Weiss: In 2050, Where Have All the Family Caregivers Gone?
Monday, April 23, 2018
Almost three years earlier, in a July 2015 report, “Valuing the Invaluable: 2015 Update Undeniable Progress, but Big Gaps Remain,” the AARP Public Policy Institute warned that fewer family members will be around to assist older people with caregiving needs.
According to AARP’s 25-page report, coauthored by Susan C. Reinhard, Lynn Friss Feinberg, Rita Choula, and Ari Houser, the ratio of potential family caregivers to the growing number of older people has already begun a steep decline. In 2010, there were 7.2 potential family caregivers for every person age 80 and older. By 2030, that ratio will fall sharply to 4 to 1, and is projected to drop further to 3 to 1 in 2050.
Family caregivers assisting relatives or close friends afflicted with chronic, disabling, or serious illness, to carry out daily activities (such as bathing or dressing, preparing meals, administering medications, driving to doctor visits, and paying bills), are key to keeping these individuals in their homes and out of costly nursing facilities. What is the impact on care of aging baby boomers when family caregivers no longer provide assistance in daily activities?
“In 2013, about 40 million family caregivers in the United States provided an estimated 37 billion hours of care to an adult with limitations in daily activities. The estimated economic value of their unpaid contributions was approximately $470 billion in 2013, up from an estimated $450 billion in 2009,” notes AARP’s caregiver report. What will be the impact on the nation’s health care system without family caregivers providing informal care?
The Census Bureau’s 2017 National Population Projections, again puts the spot light on the decreasing caregiver ratio over the next decades identified by the AARP Policy Institute, one that must be planned for and addressed by Congress, federal and state policy makers.
Who Will Take Care of Aging Baby Boomers?
With the expansion in the size of the older population, 1 in every 5 United States residents will be retirement age. Who will provide informal caregiving in our nation with a larger adult population and less children to serve as caregivers?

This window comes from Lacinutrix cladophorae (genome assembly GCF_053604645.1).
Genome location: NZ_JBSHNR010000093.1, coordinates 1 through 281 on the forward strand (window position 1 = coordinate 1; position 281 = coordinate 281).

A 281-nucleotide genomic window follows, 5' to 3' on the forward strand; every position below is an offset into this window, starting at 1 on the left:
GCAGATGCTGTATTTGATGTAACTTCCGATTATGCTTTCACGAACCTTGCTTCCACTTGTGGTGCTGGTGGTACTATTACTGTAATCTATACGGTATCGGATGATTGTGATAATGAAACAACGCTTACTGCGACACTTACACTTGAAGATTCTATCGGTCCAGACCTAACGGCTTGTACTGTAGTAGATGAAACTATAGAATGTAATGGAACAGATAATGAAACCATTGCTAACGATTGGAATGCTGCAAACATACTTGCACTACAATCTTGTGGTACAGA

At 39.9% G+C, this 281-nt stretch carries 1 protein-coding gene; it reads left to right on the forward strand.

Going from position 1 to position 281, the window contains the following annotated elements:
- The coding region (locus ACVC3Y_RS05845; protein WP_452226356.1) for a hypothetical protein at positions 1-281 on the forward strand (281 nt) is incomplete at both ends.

“The aging of baby boomers means that within just a couple decades, older people are projected to outnumber children for the first time in U.S. history,” said Jonathan Vespa, a demographer with the U.S. Census Bureau. “By 2035, there will be 78.0 million people 65 years and older compared to 76.4 million under the age of 18.”
The 2030s are projected to be a transformative decade for the U.S. population, says the 2017 statistical projections – the population is expected to grow at a slower pace, age considerably and become more racially and ethnically diverse. The nation’s median age is expected to grow from age 38 today to age 43 by 2060.
The Census Bureau also observed that that as the population ages, the ratio of older adults to working-age adults, also known as the old-age dependency ratio, is projected to rise. By 2020, there will be about three-and-a-half working-age adults for every retirement-age person. By 2060, that ratio will fall to just two-and-a-half working-age adults for every retirement-age person.
Real Challenges Face Congress as the Nation Ages
Jean Accius, Ph.D., AARP Policy Institute’s Vice President, Independent Living, Long-Term Services and Supports, says, “The recent Census report highlights the sense of urgency to develop innovative solutions that will support our growing older adult population at a time when there will likely be fewer family caregivers available to help. The challenges that face us are real, but they are not insurmountable. In fact, this is an opportunity if we begin now to lay the foundation for a better system of family support for the future. The enactment of the RAISE (Recognize, Assist, Include, Support and Engage) Family Caregivers Act, which would create a strategy for supporting family caregivers, is a great path forward.”
Max Richtman, President and CEO of the Washington, DC-based National Committee to Preserve Social Security and Medicare, gives his take on the Census Bureau’s 2017 statistical projections, too.
“Despite how cataclysmic this may sound, the rising number of older people due to the aging of baby boomers is no surprise and has been predicted for many years. This is why the Social Security system was changed in 1983 to prepare for this eventuality. Under current law, full benefits will continue to be paid through 2034 and we are confident that Congress will make the necessary changes, such as raising the wage cap, to ensure that full benefits continue to be made well into the future,” says Richtman.
Richtman calls informal caregiving “a critical part of a care plan” that enhances an older person’s well-being. “While there currently are programs such as the Medicaid Waiver that will pay family members who provide caregiving support more can be done to incentivize caregiving so that loss of personal income and Social Security work credits are not barriers to enlisting the help of younger individuals to provide informal support services,” he says.